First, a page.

Once in play, all inciting events are “how” questions.  “What” questions, as in “what to explore next,” are issues of narration rights or scene framing rights.  Inciting events and “what” questions seem, to me, to be fairly exclusionary.  I may be wrong, but the nature of inciting events is partly to remove certain avenues of exploration via making this particular inciting situation one that must be attended to now.

Just some thoughts.

Aure Entaluva,

Silmenume
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Jay
Steve Samson
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Posts: 28


« Reply #10 on: March 30, 2004, 12:52:49 PM »

All of the endless threads about defining and redefining terms and related terms and sub-terms seems like one big intellectual circle-jerk to me.  At some point you have to ask, what is the *purpose* of all of this? What practical application is there in subdividing a term into a dozen different versions? (And whether or not I am exaggerating remains to be seen.)

What I love about language is that it's the only truly democratic institution in the world. Whatever the majority decides a word means is what the word comes to mean. We can define "bangs" until we're blue in the face, but if the term catches on and the majority of the gaming population uses it, then however they end up using it will become the correct definition.

If our goal is to have a practical definition (not a technical or academic one) for bangs that we can use among ourselves and that others can use as well, then I'd vote for simplicity and accessibility. For example:

Bang: A situation that forces the character to make an immediate choice between two thematically-significant options.

Narrative Bang: A bang that addresses the premise of the story.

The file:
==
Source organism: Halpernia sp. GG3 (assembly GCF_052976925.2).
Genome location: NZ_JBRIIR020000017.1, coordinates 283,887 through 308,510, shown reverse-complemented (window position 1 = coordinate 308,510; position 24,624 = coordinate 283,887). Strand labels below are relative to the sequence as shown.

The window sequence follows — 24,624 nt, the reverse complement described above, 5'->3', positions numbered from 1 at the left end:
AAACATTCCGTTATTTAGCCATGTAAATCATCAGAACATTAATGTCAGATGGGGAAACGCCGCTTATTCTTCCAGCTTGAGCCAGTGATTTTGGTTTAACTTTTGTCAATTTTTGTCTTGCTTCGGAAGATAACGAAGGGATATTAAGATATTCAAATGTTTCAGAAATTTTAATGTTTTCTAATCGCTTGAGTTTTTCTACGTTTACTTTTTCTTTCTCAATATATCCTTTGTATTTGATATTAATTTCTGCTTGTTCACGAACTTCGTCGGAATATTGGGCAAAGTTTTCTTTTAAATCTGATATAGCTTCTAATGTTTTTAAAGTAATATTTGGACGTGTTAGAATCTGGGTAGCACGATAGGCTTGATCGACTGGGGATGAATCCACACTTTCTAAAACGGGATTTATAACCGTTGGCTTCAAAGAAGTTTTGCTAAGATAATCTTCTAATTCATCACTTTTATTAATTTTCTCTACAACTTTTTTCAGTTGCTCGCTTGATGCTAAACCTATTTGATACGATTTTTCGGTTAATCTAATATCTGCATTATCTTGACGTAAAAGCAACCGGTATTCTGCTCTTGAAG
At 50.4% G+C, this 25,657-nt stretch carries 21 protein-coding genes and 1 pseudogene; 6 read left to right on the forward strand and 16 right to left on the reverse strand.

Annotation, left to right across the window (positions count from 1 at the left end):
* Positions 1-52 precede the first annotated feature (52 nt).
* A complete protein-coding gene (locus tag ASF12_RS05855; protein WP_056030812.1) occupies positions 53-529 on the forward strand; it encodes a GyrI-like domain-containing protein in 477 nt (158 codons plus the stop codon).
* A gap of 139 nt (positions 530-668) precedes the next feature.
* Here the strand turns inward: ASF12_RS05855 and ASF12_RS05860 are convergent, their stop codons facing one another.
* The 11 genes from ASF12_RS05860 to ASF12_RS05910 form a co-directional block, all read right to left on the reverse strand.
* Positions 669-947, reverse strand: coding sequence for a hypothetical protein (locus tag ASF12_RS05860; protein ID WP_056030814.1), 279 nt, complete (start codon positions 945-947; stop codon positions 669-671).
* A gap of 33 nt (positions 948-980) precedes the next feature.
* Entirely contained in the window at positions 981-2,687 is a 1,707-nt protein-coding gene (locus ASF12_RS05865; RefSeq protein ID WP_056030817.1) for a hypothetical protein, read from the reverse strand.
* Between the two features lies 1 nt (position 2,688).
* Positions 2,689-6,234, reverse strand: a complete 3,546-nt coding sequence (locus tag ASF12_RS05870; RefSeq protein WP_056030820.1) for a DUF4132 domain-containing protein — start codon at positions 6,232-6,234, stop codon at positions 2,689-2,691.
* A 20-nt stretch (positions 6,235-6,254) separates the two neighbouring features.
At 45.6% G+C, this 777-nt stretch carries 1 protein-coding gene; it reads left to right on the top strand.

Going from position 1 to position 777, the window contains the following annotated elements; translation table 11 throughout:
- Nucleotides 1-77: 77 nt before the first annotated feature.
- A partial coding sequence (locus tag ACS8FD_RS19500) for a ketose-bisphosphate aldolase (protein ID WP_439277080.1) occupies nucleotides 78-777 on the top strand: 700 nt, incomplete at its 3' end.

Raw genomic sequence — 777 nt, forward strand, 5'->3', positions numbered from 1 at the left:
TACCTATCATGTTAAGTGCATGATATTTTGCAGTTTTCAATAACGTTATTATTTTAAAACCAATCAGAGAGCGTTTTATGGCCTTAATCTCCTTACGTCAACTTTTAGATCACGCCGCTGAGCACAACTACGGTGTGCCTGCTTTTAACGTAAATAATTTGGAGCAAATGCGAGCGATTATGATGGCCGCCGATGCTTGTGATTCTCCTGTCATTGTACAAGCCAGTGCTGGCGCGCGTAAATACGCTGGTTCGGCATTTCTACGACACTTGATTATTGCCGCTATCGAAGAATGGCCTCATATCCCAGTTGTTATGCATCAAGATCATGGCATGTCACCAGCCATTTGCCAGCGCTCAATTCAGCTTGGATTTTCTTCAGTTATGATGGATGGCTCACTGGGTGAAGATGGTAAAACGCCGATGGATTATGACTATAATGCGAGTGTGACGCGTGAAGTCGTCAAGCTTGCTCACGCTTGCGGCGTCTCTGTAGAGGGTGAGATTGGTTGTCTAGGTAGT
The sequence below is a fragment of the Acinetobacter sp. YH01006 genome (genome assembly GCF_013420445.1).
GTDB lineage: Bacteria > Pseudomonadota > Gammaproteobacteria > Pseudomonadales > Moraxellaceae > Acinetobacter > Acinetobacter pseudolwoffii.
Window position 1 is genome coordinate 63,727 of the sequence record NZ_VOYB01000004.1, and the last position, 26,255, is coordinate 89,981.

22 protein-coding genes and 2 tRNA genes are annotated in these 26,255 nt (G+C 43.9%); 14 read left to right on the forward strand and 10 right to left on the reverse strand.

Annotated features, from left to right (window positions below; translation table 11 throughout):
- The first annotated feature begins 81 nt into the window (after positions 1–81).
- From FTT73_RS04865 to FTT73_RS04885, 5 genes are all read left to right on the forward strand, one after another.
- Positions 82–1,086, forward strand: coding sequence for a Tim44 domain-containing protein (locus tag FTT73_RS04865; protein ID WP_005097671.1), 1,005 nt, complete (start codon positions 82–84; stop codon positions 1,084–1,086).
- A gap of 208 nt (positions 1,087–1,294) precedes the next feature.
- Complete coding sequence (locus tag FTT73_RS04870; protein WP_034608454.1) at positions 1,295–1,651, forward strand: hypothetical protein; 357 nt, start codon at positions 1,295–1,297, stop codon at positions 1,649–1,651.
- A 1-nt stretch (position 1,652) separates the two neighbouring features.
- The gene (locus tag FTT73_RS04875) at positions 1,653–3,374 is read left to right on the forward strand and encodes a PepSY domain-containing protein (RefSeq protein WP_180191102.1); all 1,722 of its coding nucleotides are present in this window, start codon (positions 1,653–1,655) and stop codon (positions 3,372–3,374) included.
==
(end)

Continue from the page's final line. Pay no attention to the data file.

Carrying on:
Simulationist Bang: A bang that addresses the premise of the character.
Gamist Bang: A bang that impacts the success of the objective.

Big Bang: A bang that has far-reaching consequences.
Little Bang: A bang that has limited (but significant) consequences.

If our goal is to have a technically correct but (in my opinion) impractical definition, then I'll respectfully leave that to those who want to pursue such a goal and satisfy myself using the term and the technique in a way that works for me.

Steve
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RDU Neil
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« Reply #11 on: March 30, 2004, 01:28:13 PM »

Quote
Narrative Bang: A bang that addresses the premise of the story.
Simulationist Bang: A bang that addresses the premise of the character.
Gamist Bang: A bang that impacts the success of the objective.


All I would add is

Simulationist Bang: A bang that addresses the premise of the character or world.

Other than that, I like this quite a bit.
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Life is a Game
Neil
Alan
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« Reply #12 on: March 30, 2004, 02:54:27 PM »

Steve certainly has a point: that terminology can get diluted by popular use.  However, we here at the Forge are attempting to develop ways of talking about role-playing that goes beyond a hodge-podge of ambiguous terms.  

Like any endeavor to study something, the area of study must have some precise terminology.  Talking about RPGs is useless without such terminology and insisting on retaining vague meanings will also retain vague discussions.

We have an opportunity to set the trend and retain Ron's original meaning for "bang" - ie a premise relevant choice.

To revise my taxonomy (as Ron's term Challenge seems to work in place of "dare":

[Inciting Event [ Crux [Fork][Challenge][Bang]]]

Inciting Event - the technique of inserting an event into play that requires a response from a player.